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A functional polymorphism in the epidermal growth factor gene predicts hepatocellular carcinoma risk in Japanese hepatitis C patients

Authors Suenaga M, Yamada S, Fujii T, Fuchs BC, Okumura N, Kanda M, Kobayashi D, Tanaka C, Nakayama G, Sugimoto H, Koike M, Nomoto S, Fujiwara M, Takeda S, Hayashi K, Tanabe KK, Goto H, Kodera Y

Received 30 August 2013

Accepted for publication 29 September 2013

Published 13 December 2013 Volume 2013:6 Pages 1805—1812


Checked for plagiarism Yes

Review by Single anonymous peer review

Peer reviewer comments 3

Masaya Suenaga,1 Suguru Yamada,1 Tsutomu Fujii,1 Bryan C Fuchs,2 Norio Okumura,1 Mitsuro Kanda,1 Daisuke Kobayashi,1 Chie Tanaka,1 Goro Nakayama,1 Hiroyuki Sugimoto,1 Masahiko Koike,1 Shuji Nomoto,1 Michitaka Fujiwara,1 Shin Takeda,3 Kazuhiko Hayashi,4 Kenneth K Tanabe,2 Hidemi Goto,4 Yasuhiro Kodera1

1Department of Gastroenterological Surgery (Surgery II), Nagoya University Graduate School of Medicine, Nagoya, Japan; 2Division of Surgical Oncology, Massachusetts General Hospital Cancer Center and Harvard Medical School, Boston, MA, USA; 3Division of Surgery, Nagoya Medical Center, Nagoya, Japan; 4Department of Gastroenterology, Nagoya University Graduate School of Medicine, Nagoya, Japan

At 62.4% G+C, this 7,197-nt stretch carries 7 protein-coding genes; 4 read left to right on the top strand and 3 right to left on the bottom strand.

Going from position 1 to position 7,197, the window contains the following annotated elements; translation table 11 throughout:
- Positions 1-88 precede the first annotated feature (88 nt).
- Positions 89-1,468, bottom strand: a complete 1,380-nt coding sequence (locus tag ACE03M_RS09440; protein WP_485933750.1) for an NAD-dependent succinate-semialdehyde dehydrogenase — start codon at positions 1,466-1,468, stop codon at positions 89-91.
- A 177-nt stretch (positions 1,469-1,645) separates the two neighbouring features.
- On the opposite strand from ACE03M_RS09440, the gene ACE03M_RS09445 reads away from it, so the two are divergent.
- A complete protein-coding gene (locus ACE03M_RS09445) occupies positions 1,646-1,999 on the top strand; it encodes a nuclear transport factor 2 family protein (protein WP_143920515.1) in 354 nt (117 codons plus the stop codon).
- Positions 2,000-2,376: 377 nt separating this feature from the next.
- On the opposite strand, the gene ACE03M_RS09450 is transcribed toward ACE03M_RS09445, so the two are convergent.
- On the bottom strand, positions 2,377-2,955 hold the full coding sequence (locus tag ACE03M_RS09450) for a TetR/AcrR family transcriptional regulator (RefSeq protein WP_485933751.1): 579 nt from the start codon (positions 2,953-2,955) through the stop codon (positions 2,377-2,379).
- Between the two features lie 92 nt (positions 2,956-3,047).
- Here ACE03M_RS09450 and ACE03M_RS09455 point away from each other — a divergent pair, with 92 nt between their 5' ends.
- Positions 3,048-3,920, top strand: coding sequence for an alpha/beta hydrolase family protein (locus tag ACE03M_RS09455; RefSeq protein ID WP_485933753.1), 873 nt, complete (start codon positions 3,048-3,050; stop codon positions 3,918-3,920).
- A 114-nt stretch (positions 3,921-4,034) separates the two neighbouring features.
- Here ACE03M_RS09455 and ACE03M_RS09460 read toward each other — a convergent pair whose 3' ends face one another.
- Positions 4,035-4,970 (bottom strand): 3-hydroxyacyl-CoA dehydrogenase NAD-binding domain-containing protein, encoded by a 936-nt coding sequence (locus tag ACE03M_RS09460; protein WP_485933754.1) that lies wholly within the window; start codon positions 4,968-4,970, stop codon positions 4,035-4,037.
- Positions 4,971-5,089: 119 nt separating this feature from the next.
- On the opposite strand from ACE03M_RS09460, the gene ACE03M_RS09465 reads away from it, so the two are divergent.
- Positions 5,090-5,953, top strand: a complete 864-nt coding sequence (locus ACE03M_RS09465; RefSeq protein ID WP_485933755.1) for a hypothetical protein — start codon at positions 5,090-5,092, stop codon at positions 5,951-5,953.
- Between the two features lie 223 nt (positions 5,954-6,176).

Background: A single nucleotide polymorphism (SNP) in the epidermal growth factor (EGF) gene (rs4444903) has been associated with increased risk of cancer, including hepatocellular carcinoma (HCC). The aim of this study was to examine the relationship between the EGF SNP genotype and the development and prognosis of HCC, in a Japanese population.
Methods: Restriction fragment-length polymorphism was used to determine the presence of the EGF SNP genotype in 498 patients, including 208 patients with HCC. The level of EGF messenger ribonucleic acid (mRNA) expression in cancerous tissues was measured by quantitative reverse transcription polymerase chain reaction. The correlation between the EGF SNP genotype and prognosis was statistically analyzed in the patients with HCC.
Results: The proportion of the A/A, A/G, and G/G genotypes were 5.3%, 42.8%, and 51.9%, respectively, in the patients with HCC, whereas in those without HCC, they were 8.6%, 35.9%, and 55.5%, respectively, revealing that the odds ratio (OR) of developing HCC was higher in patients with a G allele (OR =1.94, P=0.080 for A/G patients and OR =1.52, P=0.261 for G/G patients, as compared with A/A patients). In particular, when the analysis was limited to the 363 patients with hepatitis C, the OR for developing HCC was 3.54 (P=0.014) for A/G patients and was 2.85 (P =0.042) for G/G patients, as compared with A/A patients. Tumoral EGF mRNA expression in G/G patients was significantly higher than that in A/A patients (P=0.033). No statistically significant differences were observed between the EGF SNP genotype and disease-free or overall survival.
Conclusion: The EGF SNP genotype might be associated with a risk for the development of HCC in Japanese patients but not with prognosis. Of note, the association is significantly stronger in patients with hepatitis C, which is the main risk factor for HCC in Japan.

Keywords: epidermal growth factor, functional polymorphism, hepatocellular carcinoma, hepatitis C, hepatocarcinogenesis

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